Restaurant Review: Shabu Fondue

Story and photos by Mark Sterling-Ogle, Dec. 4, 2014.

Thinly sliced Wagyu beef. Photo by Mark Sterling-Ogle.

Chef and local restaurant entrepreneur Jonny Chu — of Sochu House and Red Thai — has something new simmering. He’s transformed and moved his Asian fondue T. Spot (formerly Tein Wong) to central Phoenix after closing its doors in Chandler.

Hot pot fondue is nothing new in Eastern culture — it dates back more than a thousand years. It originated in Mongolia (where the main ingredients were such meats as beef, mutton or horse), spread throughout China during the Tang Dynasty and became quite popular by the time of the Qing Dynasty.

On the eve of our nuptials (yes folks, I am a married man now) I convinced my intended to expand his horizons and give hot pot fondue a try.

In early September, Shabu Fondue opened next door to Red Thai, in fact sharing the same entryway. Unlike its sister restaurant, with its massive television screens behind the bar, once you pass through a gilded side door, the long dining area is serene and dimly lit. A clutch of ruby red parasols float overhead, accented by dangling glass teardrops with flickering lights.

Cream cheese wontons with raspberry puree. Photo by Mark Sterling-Ogle.

A wall of layered mirrors flanks one side whilst geisha art adorns the other, and provides an illusion of expansiveness to the narrow space. Plush burgundy booths line the room and a blue-lighted Buddha head sits atop a pedestal at the end of a communal table.

There is a limited beer and wine menu on each table, but our server was happy to bring over the cocktail list from next door, providing us with many more options. My partner picked out the Mr. Chu, a pineapple based vodka concoction ($18), while I spied my favorite type of sake, Nigori, which is unfiltered and has a slight milky sweetness ($16).

After returning with our drinks, our charming server began to explain just how dining at Shabu Fondue works. First, your party chooses from more than nine types of broth, including pork- or chicken-based as well as vegetarian options.

I suggest the Yin & Yang option — two bubbling broth flavors in a divided pot. All of the broths are simmered for more than 10 hours to extract all of the essential flavors. There are no oils and all are gluten and MSG free.

Simmering bok choy and broccoli. Photo by Mark Sterling-Ogle.

With the help of our very informative server, we decided on the house Chinese herbal broth, with sliced ginger, goji berries, dates and whole cloves of garlic as well as the spicy lemongrass with orange and jalapeno slices. Broths for basting run $4.95, and it’s only an extra buck for the duo.

Parties of two are encouraged to order two or three proteins, one or two vegetables and one or two rice or noodle options to start. Even though we were very hungry, our server noted that it was best to start with these and add additional selections as needed.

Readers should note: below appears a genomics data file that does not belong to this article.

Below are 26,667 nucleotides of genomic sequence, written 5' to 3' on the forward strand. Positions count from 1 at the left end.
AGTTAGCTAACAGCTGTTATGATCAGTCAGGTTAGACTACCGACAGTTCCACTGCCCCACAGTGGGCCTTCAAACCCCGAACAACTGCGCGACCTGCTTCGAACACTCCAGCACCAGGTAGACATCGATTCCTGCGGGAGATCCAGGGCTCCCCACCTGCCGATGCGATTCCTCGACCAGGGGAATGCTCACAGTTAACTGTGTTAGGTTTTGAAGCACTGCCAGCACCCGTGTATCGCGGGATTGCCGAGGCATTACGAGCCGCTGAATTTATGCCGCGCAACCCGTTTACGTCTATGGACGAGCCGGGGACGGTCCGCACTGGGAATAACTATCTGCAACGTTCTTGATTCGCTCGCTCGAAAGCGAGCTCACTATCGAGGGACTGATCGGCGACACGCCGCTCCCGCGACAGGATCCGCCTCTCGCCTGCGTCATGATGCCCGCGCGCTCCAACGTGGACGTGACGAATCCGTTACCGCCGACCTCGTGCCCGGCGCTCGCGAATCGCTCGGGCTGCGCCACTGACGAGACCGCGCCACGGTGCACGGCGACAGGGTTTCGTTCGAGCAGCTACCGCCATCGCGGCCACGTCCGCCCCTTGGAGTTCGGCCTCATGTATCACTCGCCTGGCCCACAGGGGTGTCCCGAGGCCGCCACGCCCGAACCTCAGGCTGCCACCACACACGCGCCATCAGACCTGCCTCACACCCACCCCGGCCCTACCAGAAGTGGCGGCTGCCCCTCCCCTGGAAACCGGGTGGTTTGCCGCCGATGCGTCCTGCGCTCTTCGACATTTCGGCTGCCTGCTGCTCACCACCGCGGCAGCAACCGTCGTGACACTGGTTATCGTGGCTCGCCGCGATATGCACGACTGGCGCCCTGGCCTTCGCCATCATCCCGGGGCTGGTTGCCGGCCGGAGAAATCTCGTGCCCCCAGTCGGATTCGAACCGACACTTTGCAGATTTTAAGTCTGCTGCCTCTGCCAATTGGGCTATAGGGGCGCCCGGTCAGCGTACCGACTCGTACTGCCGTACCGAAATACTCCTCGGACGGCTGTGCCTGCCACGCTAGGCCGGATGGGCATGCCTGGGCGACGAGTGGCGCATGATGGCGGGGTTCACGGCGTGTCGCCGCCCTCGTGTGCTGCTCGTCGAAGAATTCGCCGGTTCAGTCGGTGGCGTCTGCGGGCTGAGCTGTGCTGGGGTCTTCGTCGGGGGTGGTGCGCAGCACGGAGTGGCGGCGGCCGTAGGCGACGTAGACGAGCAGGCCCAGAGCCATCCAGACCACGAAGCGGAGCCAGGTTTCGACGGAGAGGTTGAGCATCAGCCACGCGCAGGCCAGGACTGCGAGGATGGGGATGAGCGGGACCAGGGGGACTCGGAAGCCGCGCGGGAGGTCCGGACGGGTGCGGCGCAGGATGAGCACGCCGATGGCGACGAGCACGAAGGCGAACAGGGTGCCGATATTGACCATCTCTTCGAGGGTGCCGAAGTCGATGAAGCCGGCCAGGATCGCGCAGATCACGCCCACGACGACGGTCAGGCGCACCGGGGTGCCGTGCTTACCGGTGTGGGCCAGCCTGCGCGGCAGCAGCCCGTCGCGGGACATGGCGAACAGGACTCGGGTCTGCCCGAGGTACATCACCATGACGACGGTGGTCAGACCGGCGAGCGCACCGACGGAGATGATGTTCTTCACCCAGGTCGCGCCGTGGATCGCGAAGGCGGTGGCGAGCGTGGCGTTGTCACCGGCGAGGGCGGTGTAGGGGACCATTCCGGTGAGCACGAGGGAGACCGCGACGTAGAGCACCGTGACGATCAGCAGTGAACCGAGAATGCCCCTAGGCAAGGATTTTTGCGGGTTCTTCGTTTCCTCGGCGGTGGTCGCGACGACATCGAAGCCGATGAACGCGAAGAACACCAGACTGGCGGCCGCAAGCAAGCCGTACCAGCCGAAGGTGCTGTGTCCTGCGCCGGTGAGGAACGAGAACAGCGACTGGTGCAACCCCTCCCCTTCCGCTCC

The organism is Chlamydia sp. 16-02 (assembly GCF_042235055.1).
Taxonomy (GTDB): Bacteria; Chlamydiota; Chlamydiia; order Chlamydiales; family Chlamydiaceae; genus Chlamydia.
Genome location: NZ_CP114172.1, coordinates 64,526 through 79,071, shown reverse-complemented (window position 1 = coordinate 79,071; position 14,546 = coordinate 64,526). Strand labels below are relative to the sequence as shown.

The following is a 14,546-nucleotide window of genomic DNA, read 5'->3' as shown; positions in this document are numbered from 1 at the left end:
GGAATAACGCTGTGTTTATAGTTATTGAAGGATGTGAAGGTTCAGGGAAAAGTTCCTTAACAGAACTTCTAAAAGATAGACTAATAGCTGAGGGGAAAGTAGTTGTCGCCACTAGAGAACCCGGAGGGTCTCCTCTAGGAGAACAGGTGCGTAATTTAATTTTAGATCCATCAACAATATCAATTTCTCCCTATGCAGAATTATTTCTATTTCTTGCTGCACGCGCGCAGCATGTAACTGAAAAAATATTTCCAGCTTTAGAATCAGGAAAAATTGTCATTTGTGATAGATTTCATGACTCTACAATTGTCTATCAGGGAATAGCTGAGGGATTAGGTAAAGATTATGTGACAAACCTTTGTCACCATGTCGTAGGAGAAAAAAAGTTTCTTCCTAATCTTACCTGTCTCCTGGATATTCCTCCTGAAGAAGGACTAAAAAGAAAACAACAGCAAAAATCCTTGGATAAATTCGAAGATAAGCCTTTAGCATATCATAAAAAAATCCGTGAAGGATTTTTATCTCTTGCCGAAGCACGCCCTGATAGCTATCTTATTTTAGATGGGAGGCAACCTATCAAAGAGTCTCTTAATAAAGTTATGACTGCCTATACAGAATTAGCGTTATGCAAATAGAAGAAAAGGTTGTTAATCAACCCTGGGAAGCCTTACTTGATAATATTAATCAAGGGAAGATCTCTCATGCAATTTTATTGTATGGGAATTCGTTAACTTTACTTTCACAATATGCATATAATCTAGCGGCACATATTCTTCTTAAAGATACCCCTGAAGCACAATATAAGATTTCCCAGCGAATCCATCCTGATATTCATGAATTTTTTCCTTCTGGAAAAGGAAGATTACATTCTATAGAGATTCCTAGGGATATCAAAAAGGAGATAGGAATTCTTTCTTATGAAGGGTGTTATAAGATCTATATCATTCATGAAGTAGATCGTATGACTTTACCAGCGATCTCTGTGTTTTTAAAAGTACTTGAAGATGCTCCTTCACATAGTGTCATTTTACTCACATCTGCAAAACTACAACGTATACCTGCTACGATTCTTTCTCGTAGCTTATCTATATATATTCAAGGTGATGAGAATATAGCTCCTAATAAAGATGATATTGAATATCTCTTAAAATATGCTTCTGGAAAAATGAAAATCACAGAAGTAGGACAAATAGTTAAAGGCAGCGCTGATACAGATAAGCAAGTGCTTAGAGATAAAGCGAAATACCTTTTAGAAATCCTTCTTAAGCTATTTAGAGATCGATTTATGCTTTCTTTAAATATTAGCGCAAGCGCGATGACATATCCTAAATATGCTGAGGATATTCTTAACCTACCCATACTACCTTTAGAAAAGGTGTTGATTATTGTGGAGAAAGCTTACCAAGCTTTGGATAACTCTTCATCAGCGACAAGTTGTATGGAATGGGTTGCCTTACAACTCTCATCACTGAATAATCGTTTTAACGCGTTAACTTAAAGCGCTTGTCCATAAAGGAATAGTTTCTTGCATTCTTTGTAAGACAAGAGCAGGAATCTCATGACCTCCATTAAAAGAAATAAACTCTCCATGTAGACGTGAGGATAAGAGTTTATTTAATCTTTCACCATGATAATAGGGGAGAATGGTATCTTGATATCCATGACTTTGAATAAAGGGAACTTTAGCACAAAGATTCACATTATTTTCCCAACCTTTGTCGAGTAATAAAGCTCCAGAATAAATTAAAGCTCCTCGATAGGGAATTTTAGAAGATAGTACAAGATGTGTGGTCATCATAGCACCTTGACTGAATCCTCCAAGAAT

Several beef items are available, angus NY ($7.98), organic grass-fed ($8.98) and even beef tongue ($6.68), but I wanted some of the best and went with the Wagyu beef, ($13.98) — literally “Japanese cow.” The beef is frozen before being carved to give very thin slices and curls when cut and is served in the same loopy curls.

Although there are many seafood offerings, such as squid ($6.98), razor clams ($6.68), scallops ($8.68) and blue crab ($8.98), we played it safe and ordered the sweet shrimp ($5.98). And I couldn’t pass on the Kurobuta pork belly ($5.98).

For our vegetables, we played it safe once again; skipping such exotic items as Chrysanthemum leaves ($3.98), Korean pumpkin ($3.98) and taro ($2.68), which Johnny Chu himself described much like a sweet potato when he stopped by to answer some questions. Instead, we chose the broccoli ($3.98) and baby bok choy ($3.98).

Yin and Yang broth in a divided pot. Photo by Mark Sterling-Ogle.

Jasmine rice ($1.98), udon noodles ($3.68) and a variety of other noodles ($2.68-$3.98) are listed, and yet we went with the straightforward rice noodle ($2.98). Traditionally, the noodle or rice is added to the remaining broth — cooking all the selections enhances the essence of the already flavorful — to be enjoyed as a soup to top off the meal.

After ordering, the broth-filled hot pot is delivered and the induction plate is switched on, boiling away, releasing wonderful aromas and whetting the palate in no time. A cart with your selections and cooking ingredients follows close behind and delivered to the tabletop. We were informed that the broccoli and bok choy would take longest to cook and should go in first, followed by the shrimp, which would take about two minutes. The thinly sliced beef and pork belly take mere seconds, dipped into the simmering pot with provided tongs or chopsticks. Then, you simply “swish, swish” or in Japanese “shabu, shabu” and you are ready to go. Soy and a sesame dipping sauces with a hint of nuttiness are provided as well.

I was glad I followed the lead of our server and didn’t over order, we were filled to the gills by the time all was said and done. But the tiny cream cheese-filled sweet wontons ($5), fried golden brown and surrounded by a raspberry puree, were perhaps the best suggestion of our visit. They provided just enough bite sized, crunchy sweetness to finish an already perfect meal.

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